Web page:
Maeve Dineen: We need to fix bonus culture, but keep the incentives
WE heard a lot about bonuses last week and we are going to hear much more in the months ahead. Unfortunately, much of what we hear is rubbish -- a knee-jerk reaction by the coalition government trying to score points on populist issues rather than tackling the real rot in the economy.
Let's start with the word bonus. A bonus should be a payment made for better-than-average performance. Nobody should be able to count on a bonus every year. If a payment is made regularly, it is salary and to pretend otherwise is plain stupid.
Much of the debate about bonuses hinges around the persistent misuse of the word in many parts of the public sector and the financial services sector.
The most effective kind of bonus is also the rarest: a public payment made to top employees for meeting certain, quantifiable targets that have been agreed in advance and which encourage all employees to promote the entire organisation's interests.
The problem here in Ireland is that most bonuses are secret, the targets are usually secret as well and most importantly of all, the targets do not chime with the long-term interests of the organisation.
Bankers have come in for much criticism over their bonus culture and rightly so. Bank of Ireland, a company listed on the stock exchange and still owned by stockholders, is a good example. We don't know who receives bonuses because the bank won't tell us. We don't know because the names are not a matter of public record.
We also don't know why they receive the bonus or what long-term interests are being served. What we do know is that the bank, like most of the other Irish banks, has lied about the bonus payments, and that the bank has claimed it is contractually obliged to make payments.
One of the major issues is that the bonus system has been dumbed down like almost every other element of modern life. We have adopted the 'one for everyone in the audience' attitude to bonuses regardless of work rate of the individual.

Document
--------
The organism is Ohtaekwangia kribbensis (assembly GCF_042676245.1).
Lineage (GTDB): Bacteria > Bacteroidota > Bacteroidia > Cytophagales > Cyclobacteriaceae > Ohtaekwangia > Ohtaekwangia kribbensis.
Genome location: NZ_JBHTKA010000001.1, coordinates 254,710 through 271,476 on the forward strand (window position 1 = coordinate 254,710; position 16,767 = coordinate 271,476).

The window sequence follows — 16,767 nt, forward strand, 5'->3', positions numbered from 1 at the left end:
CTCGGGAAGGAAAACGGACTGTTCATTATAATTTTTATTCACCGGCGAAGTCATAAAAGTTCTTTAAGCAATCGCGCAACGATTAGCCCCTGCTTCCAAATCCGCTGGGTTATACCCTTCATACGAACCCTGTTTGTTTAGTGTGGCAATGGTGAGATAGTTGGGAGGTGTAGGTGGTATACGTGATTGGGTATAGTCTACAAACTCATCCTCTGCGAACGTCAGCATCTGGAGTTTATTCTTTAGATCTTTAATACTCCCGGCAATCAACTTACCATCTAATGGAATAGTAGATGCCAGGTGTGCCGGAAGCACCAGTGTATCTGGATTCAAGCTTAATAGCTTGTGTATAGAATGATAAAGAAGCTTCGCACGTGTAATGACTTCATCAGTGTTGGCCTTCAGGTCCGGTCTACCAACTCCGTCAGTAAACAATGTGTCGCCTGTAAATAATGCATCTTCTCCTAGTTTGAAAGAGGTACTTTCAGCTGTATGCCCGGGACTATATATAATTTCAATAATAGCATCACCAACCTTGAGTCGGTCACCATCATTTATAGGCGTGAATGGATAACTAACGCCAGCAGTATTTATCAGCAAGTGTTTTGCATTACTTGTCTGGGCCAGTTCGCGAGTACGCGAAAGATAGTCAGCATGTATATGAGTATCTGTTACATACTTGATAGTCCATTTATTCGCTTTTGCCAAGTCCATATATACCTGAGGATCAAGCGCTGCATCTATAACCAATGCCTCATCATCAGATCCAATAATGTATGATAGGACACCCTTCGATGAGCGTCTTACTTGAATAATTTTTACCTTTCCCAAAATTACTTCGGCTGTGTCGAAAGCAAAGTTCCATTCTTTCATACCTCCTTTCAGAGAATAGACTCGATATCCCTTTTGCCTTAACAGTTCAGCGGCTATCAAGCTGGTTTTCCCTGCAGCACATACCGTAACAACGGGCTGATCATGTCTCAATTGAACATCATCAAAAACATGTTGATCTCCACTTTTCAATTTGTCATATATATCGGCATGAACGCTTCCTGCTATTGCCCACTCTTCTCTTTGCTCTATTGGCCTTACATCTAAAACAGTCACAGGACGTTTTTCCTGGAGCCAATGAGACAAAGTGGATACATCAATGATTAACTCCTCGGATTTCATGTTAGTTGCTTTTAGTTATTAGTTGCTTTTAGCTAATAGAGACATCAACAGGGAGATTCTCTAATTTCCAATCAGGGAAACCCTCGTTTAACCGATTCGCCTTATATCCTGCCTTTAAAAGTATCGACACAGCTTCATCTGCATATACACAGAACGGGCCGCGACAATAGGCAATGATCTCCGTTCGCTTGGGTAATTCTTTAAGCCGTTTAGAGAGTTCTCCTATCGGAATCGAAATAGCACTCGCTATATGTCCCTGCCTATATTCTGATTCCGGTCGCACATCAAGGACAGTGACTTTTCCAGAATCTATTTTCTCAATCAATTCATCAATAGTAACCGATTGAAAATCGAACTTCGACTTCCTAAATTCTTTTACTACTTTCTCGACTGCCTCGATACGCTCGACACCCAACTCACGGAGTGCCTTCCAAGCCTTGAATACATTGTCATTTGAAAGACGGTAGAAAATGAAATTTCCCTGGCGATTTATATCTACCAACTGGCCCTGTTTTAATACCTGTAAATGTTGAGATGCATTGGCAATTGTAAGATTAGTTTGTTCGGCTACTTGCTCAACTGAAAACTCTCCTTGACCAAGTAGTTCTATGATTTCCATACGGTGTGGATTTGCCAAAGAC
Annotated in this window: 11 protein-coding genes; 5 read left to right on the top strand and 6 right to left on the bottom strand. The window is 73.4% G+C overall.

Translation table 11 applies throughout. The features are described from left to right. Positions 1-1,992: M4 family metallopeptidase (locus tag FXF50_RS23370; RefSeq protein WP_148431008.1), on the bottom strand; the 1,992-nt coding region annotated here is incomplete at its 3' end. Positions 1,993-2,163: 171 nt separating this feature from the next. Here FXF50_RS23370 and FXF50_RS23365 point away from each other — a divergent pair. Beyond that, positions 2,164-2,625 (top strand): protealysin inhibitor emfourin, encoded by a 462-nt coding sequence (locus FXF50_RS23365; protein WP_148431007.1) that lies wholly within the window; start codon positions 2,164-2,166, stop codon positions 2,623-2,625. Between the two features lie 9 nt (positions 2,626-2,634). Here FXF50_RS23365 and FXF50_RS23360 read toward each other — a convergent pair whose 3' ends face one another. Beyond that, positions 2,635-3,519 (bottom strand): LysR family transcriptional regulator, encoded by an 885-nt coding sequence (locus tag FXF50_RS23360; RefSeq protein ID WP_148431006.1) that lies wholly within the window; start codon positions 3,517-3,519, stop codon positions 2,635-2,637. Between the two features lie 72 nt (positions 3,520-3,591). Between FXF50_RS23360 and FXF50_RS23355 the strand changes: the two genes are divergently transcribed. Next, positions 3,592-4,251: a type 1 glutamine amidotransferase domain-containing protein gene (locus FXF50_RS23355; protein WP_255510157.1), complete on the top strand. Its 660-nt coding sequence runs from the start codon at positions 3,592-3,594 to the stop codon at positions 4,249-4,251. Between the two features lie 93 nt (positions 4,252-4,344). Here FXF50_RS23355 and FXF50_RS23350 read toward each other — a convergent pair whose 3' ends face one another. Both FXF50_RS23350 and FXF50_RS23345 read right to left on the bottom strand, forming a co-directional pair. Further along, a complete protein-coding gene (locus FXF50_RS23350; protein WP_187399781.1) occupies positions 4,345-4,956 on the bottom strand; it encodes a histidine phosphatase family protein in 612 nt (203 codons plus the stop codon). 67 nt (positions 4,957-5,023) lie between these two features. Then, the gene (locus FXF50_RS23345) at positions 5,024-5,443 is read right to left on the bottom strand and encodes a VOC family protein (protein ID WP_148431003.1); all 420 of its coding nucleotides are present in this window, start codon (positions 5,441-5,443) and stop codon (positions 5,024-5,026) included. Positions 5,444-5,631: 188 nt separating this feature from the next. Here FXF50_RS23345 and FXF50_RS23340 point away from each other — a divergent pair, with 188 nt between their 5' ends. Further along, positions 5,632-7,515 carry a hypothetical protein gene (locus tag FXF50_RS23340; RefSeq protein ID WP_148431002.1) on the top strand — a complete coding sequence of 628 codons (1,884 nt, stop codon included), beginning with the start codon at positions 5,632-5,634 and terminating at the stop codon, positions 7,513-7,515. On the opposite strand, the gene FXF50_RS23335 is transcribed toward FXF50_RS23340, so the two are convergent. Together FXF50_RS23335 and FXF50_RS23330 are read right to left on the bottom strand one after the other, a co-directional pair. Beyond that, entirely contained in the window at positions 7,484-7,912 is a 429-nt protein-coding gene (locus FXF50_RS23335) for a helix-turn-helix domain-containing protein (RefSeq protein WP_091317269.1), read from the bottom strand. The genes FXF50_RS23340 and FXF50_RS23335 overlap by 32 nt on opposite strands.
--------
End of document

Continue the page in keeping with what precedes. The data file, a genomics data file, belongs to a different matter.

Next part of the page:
There was a time when line managers had to pick one or two hardworking employees every year and give them bonuses while telling the remainder that they would just have to work harder if they wanted a bonus next year. Some companies still insist that managers cannot give a bonus to the bottom 20pc of their teams but most people in financial services now expect a bonus regardless of their work.
It gets tricky of course when a company is losing money but certain employees perform well, saving the company millions by putting in hard work and long hours. This is where the public debate is losing touch with reality and the public's self interest.
Taoiseach Enda Kenny's sweeping statement last week about bonuses not being acceptable completely misses the point. The bonus isn't the problem; it's the lack of rules and transparency surrounding it that causes the damage.
Somebody who saves the nation €10m by doing something far beyond their pay grade should get a bonus even if most of her colleagues don't. But those colleagues need to understand why the payment is being made and why they are not getting anything similar.
This is part of the reason why I believe some people such as those in the National Treasury Management Agen-cy and some of those working for semi-state bodies deserve a bonus despite the dire straits we find ourselves in.
There are people in all parts of the economy working harder than they have ever done before and doing a magnificent job in the teeth of this recession. They deserve recognition. But they should be measured by easily understood targets that are made public and are easily verifiable.
There is little doubt that bonus payments make sense in almost every corner of the workplace. While most employees are driven by a mix of goodwill, inner motivation and survival instinct, bonuses play a major part in motivating staff.
Whether we are teachers and nurses or hedge-fund managers and bankers, most of us respond well to incentives. This is an immutable law of the workplace. The Government would do well to heed that law in the months ahead.